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REMEMBERING THE FEARSOME FOURSOME : When You Think of Defensive Lines, Only Four Names Come to Mind-Jones, Olsen, Grier and Lundy

September 16, 1985|MAL FLORENCE | Times Staff Writer

If the Fearsome Foursome had lived in another time, they probably would have been part of a marauding army, sacking cities instead of quarterbacks. There was something majestic about those four distinct personalities who came together 22 years ago with the Los Angeles Rams to popularize and set the standard for defensive linemen.

They had size and range and were always on the attack. And they did it with flair and elan that were inimitable.

There have been other groups that have called themselves the Fearsome Foursome, such as the San Diego Chargers' line in the early '60s, but to the average football fan there is only one Fearsome Foursome, reading from left to right: Deacon Jones, Merlin Olsen, Rosey Grier and Lamar Lundy.

They have secured their place in professional football history and, perhaps, are as well known today as they were in their heyday.

Three of the four, Jones, Olsen and Grier, have kept their names before the public as actors, entertainers, television personalities and spokesmen for commercial products. In addition, Grier is also an ordained minister.

The fourth, Lundy, quietly fought for his life in the early '70s while afflicted with myasthenia gravis, a serious muscle weakness for which there is apparently no cure.

In a recent Times poll selecting the all-time Rams' team, Jones, Olsen and Grier were named to the defensive line. Lundy was overlooked.

As a group, though, they made a mighty impression. For starters, there was a Bunyanesque quality about these warriors. Lundy stood 6 feet 7 inches and the others topped out at 6-5. They were said to average 265 pounds, but Jones claims there wasn't a day that Olsen weighed less than 290.

Arguably, this was the definitive front four, but did they really make up the best defensive line of all time?

"Name any other line that has two Hall of Famers on it." Jones said.

Jones and Olsen are both members of the Pro Football Hall of Fame. No other defensive-line unit has more than a single inductee.

Curiously, the Fearsome Foursome played together for only four seasons, 1963-66, and were only on one winning team. Yet their identity remains strong.

Lundy began his career with the Rams as a tight end from Purdue in 1957. He was moved to defense in 1960.

Jones was an obscure 14th-round draft choice from South Carolina State. He played briefly as an offensive lineman in his rookie season of 1961 before finding his natural niche on defense.

Olsen, from Utah State, was a first-round NFL draft choice in 1962 and became a starter in his rookie season.

Grier had come from Penn State in 1955 to become a fixture on the talented New York Giants' line with Andy Robustelli, Jim Katcavage and Dick Modzelewski before being traded to the Rams in 1963.

Lundy played for the Rams until 1969, then finished his career in 1970 with the Chargers. He suffered from a thyroid ailment in 1964 and had diabetes by 1967.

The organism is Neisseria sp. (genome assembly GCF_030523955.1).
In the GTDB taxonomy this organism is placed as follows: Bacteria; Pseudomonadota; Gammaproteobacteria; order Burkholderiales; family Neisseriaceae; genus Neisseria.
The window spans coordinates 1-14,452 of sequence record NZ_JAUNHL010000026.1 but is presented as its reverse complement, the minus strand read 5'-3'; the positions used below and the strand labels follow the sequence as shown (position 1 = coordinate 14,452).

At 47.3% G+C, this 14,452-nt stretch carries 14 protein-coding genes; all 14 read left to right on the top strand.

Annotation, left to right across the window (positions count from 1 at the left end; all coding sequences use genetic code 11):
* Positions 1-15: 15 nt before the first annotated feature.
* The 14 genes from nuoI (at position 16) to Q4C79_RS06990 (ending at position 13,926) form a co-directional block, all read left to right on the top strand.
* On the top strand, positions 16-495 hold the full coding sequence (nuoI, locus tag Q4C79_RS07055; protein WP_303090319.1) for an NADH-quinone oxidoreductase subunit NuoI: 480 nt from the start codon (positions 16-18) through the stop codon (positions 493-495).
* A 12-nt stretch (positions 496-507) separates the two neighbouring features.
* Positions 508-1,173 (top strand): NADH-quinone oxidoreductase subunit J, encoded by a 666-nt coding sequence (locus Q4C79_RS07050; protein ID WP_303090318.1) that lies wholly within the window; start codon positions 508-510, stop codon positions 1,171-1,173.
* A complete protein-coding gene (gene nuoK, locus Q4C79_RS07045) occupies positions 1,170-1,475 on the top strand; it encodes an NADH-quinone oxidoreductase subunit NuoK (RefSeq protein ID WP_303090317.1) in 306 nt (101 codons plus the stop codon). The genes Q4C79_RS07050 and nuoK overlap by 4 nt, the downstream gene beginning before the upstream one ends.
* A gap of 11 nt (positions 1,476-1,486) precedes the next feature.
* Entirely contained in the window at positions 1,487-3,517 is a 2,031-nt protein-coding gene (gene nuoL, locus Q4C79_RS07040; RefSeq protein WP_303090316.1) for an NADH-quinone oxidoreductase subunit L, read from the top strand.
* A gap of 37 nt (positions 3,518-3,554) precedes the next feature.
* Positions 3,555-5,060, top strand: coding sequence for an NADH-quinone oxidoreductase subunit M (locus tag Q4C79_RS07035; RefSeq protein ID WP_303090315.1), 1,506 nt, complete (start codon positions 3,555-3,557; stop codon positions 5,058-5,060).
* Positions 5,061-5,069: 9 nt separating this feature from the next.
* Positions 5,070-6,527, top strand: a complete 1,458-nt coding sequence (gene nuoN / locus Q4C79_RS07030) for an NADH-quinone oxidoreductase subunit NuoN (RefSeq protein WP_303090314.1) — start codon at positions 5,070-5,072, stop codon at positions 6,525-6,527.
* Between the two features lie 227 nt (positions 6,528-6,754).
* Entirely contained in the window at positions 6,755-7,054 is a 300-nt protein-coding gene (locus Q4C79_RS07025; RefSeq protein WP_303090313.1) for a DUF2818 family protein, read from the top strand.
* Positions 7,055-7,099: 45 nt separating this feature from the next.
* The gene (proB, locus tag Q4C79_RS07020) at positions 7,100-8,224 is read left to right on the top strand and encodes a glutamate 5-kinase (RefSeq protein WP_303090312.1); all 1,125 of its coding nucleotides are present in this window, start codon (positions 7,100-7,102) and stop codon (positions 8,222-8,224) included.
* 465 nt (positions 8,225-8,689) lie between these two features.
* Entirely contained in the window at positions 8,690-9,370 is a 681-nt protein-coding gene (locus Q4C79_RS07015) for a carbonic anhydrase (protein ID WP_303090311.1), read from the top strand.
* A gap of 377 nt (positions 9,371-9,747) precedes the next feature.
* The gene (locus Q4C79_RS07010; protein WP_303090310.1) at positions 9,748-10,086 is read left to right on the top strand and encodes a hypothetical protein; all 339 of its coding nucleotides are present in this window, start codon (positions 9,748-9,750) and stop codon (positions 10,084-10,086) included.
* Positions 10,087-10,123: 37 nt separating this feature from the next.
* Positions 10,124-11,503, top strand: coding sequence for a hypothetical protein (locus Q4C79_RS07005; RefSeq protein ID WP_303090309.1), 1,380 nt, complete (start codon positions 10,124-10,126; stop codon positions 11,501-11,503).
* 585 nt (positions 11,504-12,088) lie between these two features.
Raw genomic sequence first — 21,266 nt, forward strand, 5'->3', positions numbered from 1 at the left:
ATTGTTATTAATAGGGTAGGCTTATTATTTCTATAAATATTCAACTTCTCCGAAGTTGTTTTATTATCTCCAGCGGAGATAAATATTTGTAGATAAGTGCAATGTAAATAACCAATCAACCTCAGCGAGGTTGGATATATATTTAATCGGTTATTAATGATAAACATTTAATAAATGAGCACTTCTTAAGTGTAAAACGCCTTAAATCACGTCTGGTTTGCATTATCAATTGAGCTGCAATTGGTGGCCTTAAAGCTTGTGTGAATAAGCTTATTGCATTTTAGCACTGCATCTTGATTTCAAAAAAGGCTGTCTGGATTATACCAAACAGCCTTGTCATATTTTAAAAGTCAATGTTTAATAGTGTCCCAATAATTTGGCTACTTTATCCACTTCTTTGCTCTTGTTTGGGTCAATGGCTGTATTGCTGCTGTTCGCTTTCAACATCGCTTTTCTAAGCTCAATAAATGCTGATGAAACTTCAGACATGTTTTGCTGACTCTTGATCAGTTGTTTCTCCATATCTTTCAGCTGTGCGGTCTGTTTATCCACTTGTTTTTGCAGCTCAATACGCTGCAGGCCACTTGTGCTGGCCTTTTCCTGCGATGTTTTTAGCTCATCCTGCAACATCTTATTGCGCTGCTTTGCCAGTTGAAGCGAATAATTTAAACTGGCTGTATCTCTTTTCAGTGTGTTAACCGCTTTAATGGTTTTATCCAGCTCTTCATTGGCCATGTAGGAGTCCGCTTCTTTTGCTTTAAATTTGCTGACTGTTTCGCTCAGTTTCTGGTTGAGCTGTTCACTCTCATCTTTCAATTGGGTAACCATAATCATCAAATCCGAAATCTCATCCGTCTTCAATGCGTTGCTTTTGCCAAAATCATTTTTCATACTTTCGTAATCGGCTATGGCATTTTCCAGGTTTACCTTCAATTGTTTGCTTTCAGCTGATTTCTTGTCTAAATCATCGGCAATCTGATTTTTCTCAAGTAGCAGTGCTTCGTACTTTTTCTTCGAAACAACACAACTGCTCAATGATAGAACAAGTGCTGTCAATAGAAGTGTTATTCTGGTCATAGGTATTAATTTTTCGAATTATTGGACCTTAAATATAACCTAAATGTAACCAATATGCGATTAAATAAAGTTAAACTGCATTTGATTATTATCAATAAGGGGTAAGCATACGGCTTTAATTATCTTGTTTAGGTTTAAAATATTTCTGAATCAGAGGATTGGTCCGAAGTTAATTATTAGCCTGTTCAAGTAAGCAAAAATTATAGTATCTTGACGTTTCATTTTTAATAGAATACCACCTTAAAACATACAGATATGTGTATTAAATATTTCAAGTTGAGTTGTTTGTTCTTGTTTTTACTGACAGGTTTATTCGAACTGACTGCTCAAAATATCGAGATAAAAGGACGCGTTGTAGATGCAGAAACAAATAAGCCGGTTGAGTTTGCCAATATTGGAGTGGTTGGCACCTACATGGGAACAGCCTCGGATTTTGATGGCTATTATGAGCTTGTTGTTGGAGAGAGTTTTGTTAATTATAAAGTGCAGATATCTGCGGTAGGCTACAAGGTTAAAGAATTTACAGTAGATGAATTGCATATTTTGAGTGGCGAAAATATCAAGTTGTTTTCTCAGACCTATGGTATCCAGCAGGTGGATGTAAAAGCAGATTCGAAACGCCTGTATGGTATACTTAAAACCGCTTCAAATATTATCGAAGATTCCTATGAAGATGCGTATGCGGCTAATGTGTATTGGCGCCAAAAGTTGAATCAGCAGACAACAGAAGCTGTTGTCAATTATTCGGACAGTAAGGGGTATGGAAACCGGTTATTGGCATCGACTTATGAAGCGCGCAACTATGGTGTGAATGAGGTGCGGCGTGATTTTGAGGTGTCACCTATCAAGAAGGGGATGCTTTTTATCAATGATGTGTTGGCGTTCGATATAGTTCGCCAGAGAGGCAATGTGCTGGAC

Grier suffered an Achilles tendon injury during the 1967 exhibition season, which ended his career.

Jones played alongside Olsen for 10 years, then finished his career with the Chargers and Washington Redskins in the early '70s.

Olsen played 15 seasons for the Rams, making the Pro Bowl each year. He was the last active member of the Fearsome Foursome to retire.

DEACON JONES

Deacon Jones was snapping pictures of Deacon Jones when interviewed recently at his Studio City apartment. His camera closed in on a replica of his bust that resides in the Hall of Fame in Canton, Ohio.

That bust will also be prominent in the Single Wing Shoppes that Deacon and his partners will open in Florida this month. Single Wing will sell Buffalo-style chicken wings and other barbecue selections.

"When you walk in the front door, you'll see a life-size manikin of me, same height and weight," Jones said. "The only thing different is that a light is projected down and it puts my exact image on the manikin. Looks just like The Deacon."

Jones said that once his Florida operation is smooth he plans to expand, selling franchises to other NFL players and former players.

"This could be Tony Dorsett's Single Wing Shoppe, or Bob Lilly's, with their manikins up front. But I'll control the operation," he said.

Jones, 46, has always been a promoter. Flamboyant, audacious, outspoken and shrewd, he promoted himself as a player, although his actions on the field spoke louder than any message he delivered at press conferences.

"I've always tried to tell Deacon--and he hasn't listened yet--that it is better that other people tell him how great he is," said Grier, who can chide Jones because they're close friends.

Known as the Secretary of Defense in his All-Pro years, Jones brought fan recognition, once reserved for backs and ends, to linemen with his slashing, ferocious and often innovative assaults on quarterbacks.

Jones is credited with bringing the head slap to pro football. He would cuff and daze an offensive tackle, then streak by him to his quarry, the quarterback.

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